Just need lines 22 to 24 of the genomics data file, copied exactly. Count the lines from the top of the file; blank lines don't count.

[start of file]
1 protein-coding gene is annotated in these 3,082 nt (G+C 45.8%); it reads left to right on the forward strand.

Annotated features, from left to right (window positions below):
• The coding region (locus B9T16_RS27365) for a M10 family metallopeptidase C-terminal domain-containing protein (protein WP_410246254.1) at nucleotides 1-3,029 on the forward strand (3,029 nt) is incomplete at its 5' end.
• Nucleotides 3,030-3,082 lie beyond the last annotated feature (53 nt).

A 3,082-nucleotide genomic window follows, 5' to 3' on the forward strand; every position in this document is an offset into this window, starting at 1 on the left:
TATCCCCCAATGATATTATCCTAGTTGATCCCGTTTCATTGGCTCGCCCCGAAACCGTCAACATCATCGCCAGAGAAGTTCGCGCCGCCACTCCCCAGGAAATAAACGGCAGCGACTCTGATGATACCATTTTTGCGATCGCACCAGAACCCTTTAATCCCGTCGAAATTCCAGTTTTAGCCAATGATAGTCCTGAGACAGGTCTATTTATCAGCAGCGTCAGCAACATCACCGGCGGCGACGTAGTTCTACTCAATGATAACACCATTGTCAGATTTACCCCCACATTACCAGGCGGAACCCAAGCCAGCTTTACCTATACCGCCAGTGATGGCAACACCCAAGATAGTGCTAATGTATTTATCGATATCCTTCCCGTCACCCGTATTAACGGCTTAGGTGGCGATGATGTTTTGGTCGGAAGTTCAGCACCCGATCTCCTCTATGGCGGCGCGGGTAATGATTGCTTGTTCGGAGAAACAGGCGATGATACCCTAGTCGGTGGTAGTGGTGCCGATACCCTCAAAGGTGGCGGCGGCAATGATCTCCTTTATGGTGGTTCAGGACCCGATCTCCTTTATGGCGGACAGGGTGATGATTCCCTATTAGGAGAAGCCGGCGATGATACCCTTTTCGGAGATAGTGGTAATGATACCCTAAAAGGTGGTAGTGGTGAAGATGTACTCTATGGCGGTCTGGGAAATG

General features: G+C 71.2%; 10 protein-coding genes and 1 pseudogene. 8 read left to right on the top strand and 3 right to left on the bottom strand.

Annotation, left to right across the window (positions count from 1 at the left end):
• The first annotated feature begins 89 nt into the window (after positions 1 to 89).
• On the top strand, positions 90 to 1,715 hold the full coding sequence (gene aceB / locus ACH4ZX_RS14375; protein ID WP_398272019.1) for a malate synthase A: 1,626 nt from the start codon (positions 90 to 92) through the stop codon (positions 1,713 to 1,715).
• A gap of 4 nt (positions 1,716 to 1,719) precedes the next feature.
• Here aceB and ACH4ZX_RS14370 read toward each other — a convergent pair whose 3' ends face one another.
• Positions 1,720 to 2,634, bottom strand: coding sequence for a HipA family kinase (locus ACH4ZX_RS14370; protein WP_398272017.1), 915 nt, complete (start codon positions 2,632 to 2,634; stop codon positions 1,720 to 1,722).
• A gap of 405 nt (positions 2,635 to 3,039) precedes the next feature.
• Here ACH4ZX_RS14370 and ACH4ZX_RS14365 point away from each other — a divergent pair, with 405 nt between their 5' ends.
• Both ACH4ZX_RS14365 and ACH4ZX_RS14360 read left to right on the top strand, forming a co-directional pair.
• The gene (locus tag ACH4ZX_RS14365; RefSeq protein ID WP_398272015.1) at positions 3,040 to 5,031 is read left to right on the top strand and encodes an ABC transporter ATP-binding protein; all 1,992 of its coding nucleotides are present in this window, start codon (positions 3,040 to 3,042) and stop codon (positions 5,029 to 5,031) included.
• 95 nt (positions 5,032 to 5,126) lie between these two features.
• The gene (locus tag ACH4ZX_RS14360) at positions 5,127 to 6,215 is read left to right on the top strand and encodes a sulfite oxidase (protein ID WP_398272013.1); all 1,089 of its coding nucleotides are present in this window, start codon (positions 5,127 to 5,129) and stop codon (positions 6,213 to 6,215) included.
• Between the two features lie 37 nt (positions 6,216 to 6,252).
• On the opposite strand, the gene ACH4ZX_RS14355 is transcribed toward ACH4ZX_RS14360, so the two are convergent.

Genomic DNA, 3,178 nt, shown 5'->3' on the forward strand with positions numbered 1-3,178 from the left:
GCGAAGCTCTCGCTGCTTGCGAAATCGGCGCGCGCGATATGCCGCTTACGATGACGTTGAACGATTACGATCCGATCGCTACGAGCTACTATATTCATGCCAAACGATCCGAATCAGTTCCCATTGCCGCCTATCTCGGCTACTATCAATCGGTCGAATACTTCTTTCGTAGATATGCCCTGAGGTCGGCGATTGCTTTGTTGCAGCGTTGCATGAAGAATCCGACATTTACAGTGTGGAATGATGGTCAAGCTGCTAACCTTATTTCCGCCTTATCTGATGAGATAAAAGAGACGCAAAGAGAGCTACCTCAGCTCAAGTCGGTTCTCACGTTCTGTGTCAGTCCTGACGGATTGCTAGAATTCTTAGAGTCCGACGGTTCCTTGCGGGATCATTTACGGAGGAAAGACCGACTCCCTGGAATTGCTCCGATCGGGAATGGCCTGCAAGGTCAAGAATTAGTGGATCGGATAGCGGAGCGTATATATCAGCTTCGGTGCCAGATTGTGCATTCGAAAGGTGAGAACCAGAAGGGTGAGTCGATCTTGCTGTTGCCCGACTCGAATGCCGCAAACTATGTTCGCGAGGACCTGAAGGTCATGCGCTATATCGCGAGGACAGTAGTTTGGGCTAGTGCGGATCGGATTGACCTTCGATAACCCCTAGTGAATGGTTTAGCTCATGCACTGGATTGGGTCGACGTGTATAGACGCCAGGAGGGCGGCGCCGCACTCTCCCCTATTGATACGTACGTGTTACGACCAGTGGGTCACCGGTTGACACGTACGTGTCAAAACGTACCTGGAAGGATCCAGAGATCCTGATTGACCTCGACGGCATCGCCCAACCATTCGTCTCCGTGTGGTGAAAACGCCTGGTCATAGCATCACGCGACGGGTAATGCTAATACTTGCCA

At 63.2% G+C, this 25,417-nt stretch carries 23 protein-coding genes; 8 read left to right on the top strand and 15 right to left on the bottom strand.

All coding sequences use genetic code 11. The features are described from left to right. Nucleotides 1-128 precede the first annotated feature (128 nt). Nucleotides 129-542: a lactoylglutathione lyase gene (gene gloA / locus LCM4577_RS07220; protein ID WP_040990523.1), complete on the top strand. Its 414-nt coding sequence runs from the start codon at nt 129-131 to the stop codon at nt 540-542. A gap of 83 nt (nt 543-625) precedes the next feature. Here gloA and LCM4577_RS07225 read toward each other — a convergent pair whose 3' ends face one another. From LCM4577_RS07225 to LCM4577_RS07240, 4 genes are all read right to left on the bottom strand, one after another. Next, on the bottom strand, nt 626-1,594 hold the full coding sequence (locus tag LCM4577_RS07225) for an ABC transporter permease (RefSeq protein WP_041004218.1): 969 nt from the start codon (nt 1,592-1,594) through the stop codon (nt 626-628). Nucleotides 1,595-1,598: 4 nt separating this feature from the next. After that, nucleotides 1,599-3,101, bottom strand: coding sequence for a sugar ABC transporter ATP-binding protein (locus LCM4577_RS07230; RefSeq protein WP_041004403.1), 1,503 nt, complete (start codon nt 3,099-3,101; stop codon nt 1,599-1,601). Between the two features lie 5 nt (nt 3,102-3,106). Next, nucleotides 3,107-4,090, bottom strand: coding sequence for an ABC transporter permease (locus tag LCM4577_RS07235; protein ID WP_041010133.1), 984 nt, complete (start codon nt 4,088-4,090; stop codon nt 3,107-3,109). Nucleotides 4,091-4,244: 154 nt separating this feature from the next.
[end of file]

Genomic DNA, 3,178 nt, shown 5'->3' on the forward strand with positions numbered 1-3,178 from the left:
GCGAAGCTCTCGCTGCTTGCGAAATCGGCGCGCGCGATATGCCGCTTACGATGACGTTGAACGATTACGATCCGATCGCTACGAGCTACTATATTCATGCCAAACGATCCGAATCAGTTCCCATTGCCGCCTATCTCGGCTACTATCAATCGGTCGAATACTTCTTTCGTAGATATGCCCTGAGGTCGGCGATTGCTTTGTTGCAGCGTTGCATGAAGAATCCGACATTTACAGTGTGGAATGATGGTCAAGCTGCTAACCTTATTTCCGCCTTATCTGATGAGATAAAAGAGACGCAAAGAGAGCTACCTCAGCTCAAGTCGGTTCTCACGTTCTGTGTCAGTCCTGACGGATTGCTAGAATTCTTAGAGTCCGACGGTTCCTTGCGGGATCATTTACGGAGGAAAGACCGACTCCCTGGAATTGCTCCGATCGGGAATGGCCTGCAAGGTCAAGAATTAGTGGATCGGATAGCGGAGCGTATATATCAGCTTCGGTGCCAGATTGTGCATTCGAAAGGTGAGAACCAGAAGGGTGAGTCGATCTTGCTGTTGCCCGACTCGAATGCCGCAAACTATGTTCGCGAGGACCTGAAGGTCATGCGCTATATCGCGAGGACAGTAGTTTGGGCTAGTGCGGATCGGATTGACCTTCGATAACCCCTAGTGAATGGTTTAGCTCATGCACTGGATTGGGTCGACGTGTATAGACGCCAGGAGGGCGGCGCCGCACTCTCCCCTATTGATACGTACGTGTTACGACCAGTGGGTCACCGGTTGACACGTACGTGTCAAAACGTACCTGGAAGGATCCAGAGATCCTGATTGACCTCGACGGCATCGCCCAACCATTCGTCTCCGTGTGGTGAAAACGCCTGGTCATAGCATCACGCGACGGGTAATGCTAATACTTGCCA

At 63.2% G+C, this 25,417-nt stretch carries 23 protein-coding genes; 8 read left to right on the top strand and 15 right to left on the bottom strand.